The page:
Nursery Land Bought

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Photos by Lester Smith

This former Baker Nursery property at the end of Poole Road is to be the site of new greenhouses for growing vegetables hydroponically. One of Baker’s old pump houses is seen here in December. The foreground field was once full of hoop houses.

It was a number of years ago that Robert Baker, who started Baker Nurseries in 1956, began to end production on various parcels of land in Suffield. The business had grown nationally, with divisions in several states across the country. In Suffield, his most well-known locations have been on Mountain Road, one across from the West Suffield post office, at No.1320; the other a bit west of that, at No. 1700. A large tract was at the end of Poole Road, extending west to Taintor Street. The business also had stock growing on other Baker land around town. But in recent decades, various Baker parcels in Suffield were left fallow, and many hoop houses have been dismantled.

Two large parcels have been sold recently. In 2017 it was announced that Four Season Farm of Wallingford, a newly organized greenhouse developer and operator, planned to buy a large part of the Baker property on Poole Road. There they would erect large greenhouses and grow vegetables hydroponically. As described in 2017, they would start with a 10-acre greenhouse plot and expand to 43 acres. The plants would be grown vertically, for efficient use of the space and easier harvesting, with fertilizer delivered by recirculated water. Tomatoes were announced as the first crop, in a seasonal operation that wouldn’t compete with local produce grown in the summer. Governor Malloy announced that the Connecticut Department of Economic Development would provide $3 million in support for the project.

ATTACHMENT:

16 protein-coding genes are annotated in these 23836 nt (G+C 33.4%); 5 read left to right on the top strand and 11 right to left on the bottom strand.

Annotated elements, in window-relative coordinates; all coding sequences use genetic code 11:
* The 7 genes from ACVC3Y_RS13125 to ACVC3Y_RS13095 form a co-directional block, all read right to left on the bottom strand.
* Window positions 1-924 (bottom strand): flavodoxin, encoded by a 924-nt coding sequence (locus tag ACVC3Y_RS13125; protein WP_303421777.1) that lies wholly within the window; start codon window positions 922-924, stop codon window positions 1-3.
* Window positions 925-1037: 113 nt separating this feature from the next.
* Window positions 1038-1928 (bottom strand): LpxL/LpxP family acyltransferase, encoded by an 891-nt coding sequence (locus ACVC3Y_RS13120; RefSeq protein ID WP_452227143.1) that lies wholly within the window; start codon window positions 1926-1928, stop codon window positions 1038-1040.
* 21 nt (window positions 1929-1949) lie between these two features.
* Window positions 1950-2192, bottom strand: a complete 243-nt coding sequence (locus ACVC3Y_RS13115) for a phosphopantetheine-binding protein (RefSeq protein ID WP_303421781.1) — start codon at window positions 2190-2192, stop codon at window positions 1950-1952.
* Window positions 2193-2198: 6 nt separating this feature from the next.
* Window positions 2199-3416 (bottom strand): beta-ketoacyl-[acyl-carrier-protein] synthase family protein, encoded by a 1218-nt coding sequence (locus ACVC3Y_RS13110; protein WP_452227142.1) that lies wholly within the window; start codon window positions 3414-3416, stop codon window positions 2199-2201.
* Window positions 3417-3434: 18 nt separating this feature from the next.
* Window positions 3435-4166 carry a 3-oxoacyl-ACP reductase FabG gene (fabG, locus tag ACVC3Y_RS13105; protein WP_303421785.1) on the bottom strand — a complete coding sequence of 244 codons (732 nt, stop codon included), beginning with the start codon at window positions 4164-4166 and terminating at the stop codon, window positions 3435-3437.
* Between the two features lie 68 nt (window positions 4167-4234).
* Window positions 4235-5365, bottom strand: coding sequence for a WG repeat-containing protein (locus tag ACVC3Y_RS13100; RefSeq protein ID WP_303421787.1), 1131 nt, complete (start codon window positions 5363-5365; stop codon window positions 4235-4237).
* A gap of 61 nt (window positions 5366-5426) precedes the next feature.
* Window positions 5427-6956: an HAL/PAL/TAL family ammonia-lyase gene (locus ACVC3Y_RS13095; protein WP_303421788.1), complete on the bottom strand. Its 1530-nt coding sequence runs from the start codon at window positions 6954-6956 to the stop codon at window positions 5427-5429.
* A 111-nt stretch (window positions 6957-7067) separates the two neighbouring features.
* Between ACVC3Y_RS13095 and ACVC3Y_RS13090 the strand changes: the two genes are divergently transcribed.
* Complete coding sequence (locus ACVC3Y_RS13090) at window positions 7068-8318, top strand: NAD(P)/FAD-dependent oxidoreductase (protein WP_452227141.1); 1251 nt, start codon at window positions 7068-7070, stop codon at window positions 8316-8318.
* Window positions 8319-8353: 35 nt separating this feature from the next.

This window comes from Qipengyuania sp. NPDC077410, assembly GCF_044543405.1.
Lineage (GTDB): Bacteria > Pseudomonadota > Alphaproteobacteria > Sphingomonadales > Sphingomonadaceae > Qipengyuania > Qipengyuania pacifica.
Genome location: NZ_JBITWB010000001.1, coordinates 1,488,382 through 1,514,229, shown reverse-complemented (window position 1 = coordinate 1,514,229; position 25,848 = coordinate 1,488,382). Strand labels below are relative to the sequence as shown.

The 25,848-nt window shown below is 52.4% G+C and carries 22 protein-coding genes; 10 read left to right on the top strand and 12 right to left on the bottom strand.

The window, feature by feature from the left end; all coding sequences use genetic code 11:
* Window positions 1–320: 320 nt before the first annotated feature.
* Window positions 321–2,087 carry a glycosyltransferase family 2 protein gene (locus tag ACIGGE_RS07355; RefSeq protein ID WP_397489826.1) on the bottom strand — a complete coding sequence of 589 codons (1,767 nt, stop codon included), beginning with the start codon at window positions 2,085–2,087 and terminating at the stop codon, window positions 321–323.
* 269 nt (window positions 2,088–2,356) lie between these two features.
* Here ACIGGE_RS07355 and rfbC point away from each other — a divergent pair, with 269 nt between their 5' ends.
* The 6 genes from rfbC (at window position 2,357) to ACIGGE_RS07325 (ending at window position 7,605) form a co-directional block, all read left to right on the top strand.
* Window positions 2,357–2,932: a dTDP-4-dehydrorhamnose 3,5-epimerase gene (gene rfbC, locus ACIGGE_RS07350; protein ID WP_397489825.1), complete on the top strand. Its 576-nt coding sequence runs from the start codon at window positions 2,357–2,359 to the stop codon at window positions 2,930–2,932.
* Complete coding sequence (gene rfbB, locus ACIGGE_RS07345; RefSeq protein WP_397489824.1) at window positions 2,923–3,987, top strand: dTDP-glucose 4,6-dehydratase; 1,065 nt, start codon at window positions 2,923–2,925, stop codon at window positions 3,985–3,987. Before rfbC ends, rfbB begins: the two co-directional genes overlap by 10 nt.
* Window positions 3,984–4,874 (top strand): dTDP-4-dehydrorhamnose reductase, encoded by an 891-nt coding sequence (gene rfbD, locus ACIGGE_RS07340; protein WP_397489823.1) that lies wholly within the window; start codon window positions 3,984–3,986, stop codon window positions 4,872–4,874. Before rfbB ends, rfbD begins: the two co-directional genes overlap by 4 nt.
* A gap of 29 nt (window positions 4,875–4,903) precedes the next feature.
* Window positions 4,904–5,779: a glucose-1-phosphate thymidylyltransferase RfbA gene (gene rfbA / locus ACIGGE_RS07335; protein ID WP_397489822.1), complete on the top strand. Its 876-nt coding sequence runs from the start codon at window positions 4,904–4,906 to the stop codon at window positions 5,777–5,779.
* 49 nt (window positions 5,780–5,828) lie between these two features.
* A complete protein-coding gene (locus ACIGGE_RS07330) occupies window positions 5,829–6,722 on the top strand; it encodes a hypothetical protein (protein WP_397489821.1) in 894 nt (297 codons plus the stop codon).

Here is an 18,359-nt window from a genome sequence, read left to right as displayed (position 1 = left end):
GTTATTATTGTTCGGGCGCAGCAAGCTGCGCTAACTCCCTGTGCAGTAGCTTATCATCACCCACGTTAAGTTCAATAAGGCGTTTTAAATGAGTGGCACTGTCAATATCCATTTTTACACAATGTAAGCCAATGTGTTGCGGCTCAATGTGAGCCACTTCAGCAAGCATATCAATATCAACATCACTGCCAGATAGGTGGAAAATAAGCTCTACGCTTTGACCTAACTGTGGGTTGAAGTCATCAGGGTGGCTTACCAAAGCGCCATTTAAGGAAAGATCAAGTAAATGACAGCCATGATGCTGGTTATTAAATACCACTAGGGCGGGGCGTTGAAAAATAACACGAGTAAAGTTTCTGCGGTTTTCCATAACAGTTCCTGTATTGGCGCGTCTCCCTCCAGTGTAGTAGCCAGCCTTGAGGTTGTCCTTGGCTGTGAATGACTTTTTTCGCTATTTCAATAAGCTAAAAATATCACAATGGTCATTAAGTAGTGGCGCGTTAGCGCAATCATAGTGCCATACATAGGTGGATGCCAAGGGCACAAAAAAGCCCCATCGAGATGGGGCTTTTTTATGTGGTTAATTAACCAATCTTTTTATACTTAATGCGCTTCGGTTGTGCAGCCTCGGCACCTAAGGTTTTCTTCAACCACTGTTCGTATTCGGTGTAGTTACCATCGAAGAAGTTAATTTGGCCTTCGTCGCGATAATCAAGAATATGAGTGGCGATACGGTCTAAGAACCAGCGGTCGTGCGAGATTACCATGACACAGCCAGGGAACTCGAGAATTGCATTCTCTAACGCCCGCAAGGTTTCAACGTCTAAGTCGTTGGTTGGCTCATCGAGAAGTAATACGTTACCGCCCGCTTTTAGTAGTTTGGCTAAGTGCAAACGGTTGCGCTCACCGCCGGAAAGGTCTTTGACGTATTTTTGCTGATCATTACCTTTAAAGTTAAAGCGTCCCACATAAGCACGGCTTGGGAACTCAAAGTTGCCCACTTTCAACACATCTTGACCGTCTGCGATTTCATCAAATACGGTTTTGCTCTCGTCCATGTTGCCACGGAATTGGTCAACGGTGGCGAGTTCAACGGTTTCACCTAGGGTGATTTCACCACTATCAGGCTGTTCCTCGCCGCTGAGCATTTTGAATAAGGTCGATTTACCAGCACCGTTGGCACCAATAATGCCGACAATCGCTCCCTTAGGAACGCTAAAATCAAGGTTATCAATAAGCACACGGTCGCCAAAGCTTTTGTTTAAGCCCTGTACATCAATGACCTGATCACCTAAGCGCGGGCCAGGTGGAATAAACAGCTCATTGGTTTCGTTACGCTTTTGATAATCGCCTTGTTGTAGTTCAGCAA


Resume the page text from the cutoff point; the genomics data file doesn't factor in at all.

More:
Unfortunately, Four Seasons was unable to buy the Poole Road property in 2017, but a deal for over 60 acres was consummated recently in November. The state support is still in place, and the previous Suffield Zoning approval was reaffirmed. That approval included various restrictions defined after public complaints were voiced at a public hearing.

The rows of old hoop houses on the property had been removed by Baker, leaving only a few barns and pump houses. At this writing, there has been no new activity there. The Observer has been unable to reach Joe Geremia, who helped us report on his plans in 2017, but the late Robert Baker’s son Dale Baker said he thought Geremia would probably start building his first greenhouse in Suffield this summer.

Almost 100 acres of the Baker property at 1700 Mountain Road were purchased in November and December by the Sellew family, which operates Prides Corner Farms, a nursery headquartered in Lebanon, Conn., which also sells from a wholesale yard in Cromwell. They also do landscape and garden design, servicing a large region of the Northeast. The business was established in 1979.

Mark Sellew explained that they offer container-grown bushes, ornamental trees, perennial flowers and grasses in well-known brands. With Baker’s cooperation, the company began work at the Mountain Road site, even before the sales were signed. So far, they have updated the office buildings there and constructed at least one large hoop house, which is now operating. Hundreds of hoop house skeletons await their plastic covers.

There was no public comment at the Planning and Zoning Commission meeting that approved this land sale.

A new hoop house, seen here in February, was one of the first things built when Prides Corner Farms expanded their nursery stock business with a big purchase of land in Suffield. In the background are naked hoop house frames.

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